As I like to use science for good Lomographic reasons, let me present you the External Shot counter!
Sometimes, you cannot see the shot N° from the little window behind so I thought to make an external shot-counter. When you roll your film, you turn the wheel of a certain angle to fall on a correct shot position. This angle reduces as the diameter of the roll is increasing. Here, I used an empirical analysis (empirical means by experiment) to determine the good angles (more than 360° rotation before shot 12) needed to turn the wheel in order to make 12 separated shots on any film.
To make measurements of the wheel angles, I placed a white sticker on the wheel, used my Holga normally (by watching shot numbers in the little red magic window) and noted every position of every shot on the sticker. I did this for four films (Provia, Sensia, Velvia and a strange one I forgot the name). Then, I calculated a mean rotation angle over all films to obtain a mean measurement applicable to all films (I hope) by applying a third order polynomial regression. Finally, I produced an external shot counter with Photoshop, printed it, and stuck it on the Holga wheel. I tried it many times. IT WORKS.
As science is about sharing information, I put here a copy of the counter. Print it with the good size, stick it on your wheel and shoot. This is useful when you do 70 mm and you can’t open the red window (‘cause 35 mm are transparent, you know…)… And same thing for 220 film, note that after the twelfth shot, you just make a 360° rotation of the wheel…
I like to make and use masks with my Lomo'Instant camera, but sometimes they are too dominant. In coming up with more subtle masks, I found several that produced an interesting, distressed look, especially when paired with the camera flash and color gel strips. They're especially good for creating Halloween-themed photos.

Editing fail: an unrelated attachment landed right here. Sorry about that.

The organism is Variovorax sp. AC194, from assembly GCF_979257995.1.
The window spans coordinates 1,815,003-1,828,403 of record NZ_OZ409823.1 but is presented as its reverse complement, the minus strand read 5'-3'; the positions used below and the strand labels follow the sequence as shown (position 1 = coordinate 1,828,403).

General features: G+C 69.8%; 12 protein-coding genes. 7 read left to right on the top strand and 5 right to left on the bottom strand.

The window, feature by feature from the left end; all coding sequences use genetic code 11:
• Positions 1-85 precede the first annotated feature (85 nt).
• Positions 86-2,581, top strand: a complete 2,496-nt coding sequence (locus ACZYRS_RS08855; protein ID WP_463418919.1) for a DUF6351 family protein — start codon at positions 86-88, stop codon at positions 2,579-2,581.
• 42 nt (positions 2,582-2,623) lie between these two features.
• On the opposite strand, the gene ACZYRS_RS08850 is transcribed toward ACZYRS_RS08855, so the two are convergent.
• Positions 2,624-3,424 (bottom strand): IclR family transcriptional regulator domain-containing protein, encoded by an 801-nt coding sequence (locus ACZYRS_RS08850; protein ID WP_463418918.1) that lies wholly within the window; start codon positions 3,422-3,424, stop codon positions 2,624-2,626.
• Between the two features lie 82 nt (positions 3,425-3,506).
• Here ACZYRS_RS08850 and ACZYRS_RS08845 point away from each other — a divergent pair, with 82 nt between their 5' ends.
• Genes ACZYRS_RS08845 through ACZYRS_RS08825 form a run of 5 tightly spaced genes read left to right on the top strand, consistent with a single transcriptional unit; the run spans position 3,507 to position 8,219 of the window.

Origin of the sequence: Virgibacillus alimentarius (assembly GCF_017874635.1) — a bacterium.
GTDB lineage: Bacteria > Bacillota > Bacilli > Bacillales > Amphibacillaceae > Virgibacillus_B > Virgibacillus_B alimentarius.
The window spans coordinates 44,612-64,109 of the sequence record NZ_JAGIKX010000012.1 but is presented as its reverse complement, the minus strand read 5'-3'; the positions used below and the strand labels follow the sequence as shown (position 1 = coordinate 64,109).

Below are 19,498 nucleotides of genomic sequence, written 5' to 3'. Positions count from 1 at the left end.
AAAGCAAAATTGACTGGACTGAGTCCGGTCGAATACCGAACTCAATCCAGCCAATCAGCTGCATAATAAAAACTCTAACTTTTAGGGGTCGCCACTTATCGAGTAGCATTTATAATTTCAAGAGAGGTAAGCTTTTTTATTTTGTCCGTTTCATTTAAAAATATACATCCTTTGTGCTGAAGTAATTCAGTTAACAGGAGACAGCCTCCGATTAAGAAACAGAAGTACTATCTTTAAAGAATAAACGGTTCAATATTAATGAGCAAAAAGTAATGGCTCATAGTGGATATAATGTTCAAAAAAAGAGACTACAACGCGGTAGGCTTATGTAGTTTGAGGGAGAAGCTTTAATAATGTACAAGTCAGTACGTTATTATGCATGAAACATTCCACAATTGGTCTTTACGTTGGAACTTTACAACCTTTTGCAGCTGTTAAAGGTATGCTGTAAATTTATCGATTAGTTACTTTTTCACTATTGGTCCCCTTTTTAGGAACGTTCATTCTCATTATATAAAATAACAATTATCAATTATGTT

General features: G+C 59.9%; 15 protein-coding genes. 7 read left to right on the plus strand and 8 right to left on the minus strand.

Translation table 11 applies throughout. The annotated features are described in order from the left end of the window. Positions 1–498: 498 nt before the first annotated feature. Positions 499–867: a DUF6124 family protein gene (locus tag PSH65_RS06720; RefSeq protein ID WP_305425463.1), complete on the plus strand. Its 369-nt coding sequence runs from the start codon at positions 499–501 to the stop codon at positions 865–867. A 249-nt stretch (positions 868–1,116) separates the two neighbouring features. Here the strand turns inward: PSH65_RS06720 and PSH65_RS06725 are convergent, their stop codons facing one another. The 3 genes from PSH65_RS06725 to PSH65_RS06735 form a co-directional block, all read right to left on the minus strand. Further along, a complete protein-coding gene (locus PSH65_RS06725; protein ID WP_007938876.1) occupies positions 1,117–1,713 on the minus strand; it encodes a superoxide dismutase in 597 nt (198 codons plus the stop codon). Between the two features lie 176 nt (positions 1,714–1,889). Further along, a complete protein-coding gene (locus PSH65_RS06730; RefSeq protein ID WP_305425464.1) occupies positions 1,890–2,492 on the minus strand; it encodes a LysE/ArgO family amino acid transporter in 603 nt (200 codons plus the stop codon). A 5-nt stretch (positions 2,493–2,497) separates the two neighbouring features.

We all know about 35mm and 120 film, right? And since Lomography re-introduced 110 film, we have another film format to play with. But in the years past, many more film formats were in use. Let me introduce you to a few golden oldies and tell you about my experiences with them. Here's how I revived my Instamatic cameras.
Looking for an incredible gift for someone, or waiting for the perfect opportunity to grab a camera you've been dying to buy? Today is the perfect day to do it, because Lomography Premium Cameras are all 20% off! This festive deal will let you spend the holidays shooting like a pro!
Every month we always give you reasons to meet Lomographers in your city. November is even more special. We have a super sale, a camera workshop for kids, an outing with Blurb, among other exciting linkups. Join us!
Lomographer stripedbeatle is a child of art. He started using a camera in his teens and went on to document his life though videos and music. Let's get to know this community newcomer and film student from the United States.
Hong Kong-based Lomographer Gweilo uses photography to document the changes in the city and its people. This relentless passion, backed by stunning street shots, sealed his place as our Newcomer of the Week.
The Pfaueninsel ("Peacock Island"), also known as "Pearl in the Havel sea," is a world cultural heritage and popular destination for Berliners. Loose peacocks, water buffalos and the magical character of the island were also a reason for me to go and spend one Sunday afternoon there, with my LC-A+ and the LomoChrome Purple film.
An Argentinean writer and photographer living in the Pacific Northwest, Lorraine Healy is a long-time fan of plastic cameras and is the author of "Tricks With A Plastic Wonder," a manual for achieving better results with a Holga camera, available as an eBook from Amazon.com. In this article, Healy explains how you can find ways to do street photography even if you live in a rural area.
Robin Rimbaud is a UK based artist, record producer, and composer who works under the name "Scanner" in reference to his use of mobile phone signals and police scanners in his early performances. He has worked on soundtracks for films, sound installations, radio, dance and theater. Robin also has a passion for medium format photography, owns a Holga camera and has a unique photographic style. Get to know him in this interview, where he talks about his personal work as well as his experience with the Lomo LC-A 120.
There are many possible reasons for taking pictures. It could be to document an event, to capture breathtaking scenery, to preserve a fond memory, or simply, to have a snapshot of someone close to your heart. Whatever the reason, there's almost always a story behind a picture, no matter how significant or trivial it may be. And for lomographers, nothing beats the feeling of having that story unfold in your hand, in the form of a print. If you want a quick keepsake from that treasured moment or a snapshot of that special someone though, you can have it instantly, through Lomo'Instant Stories!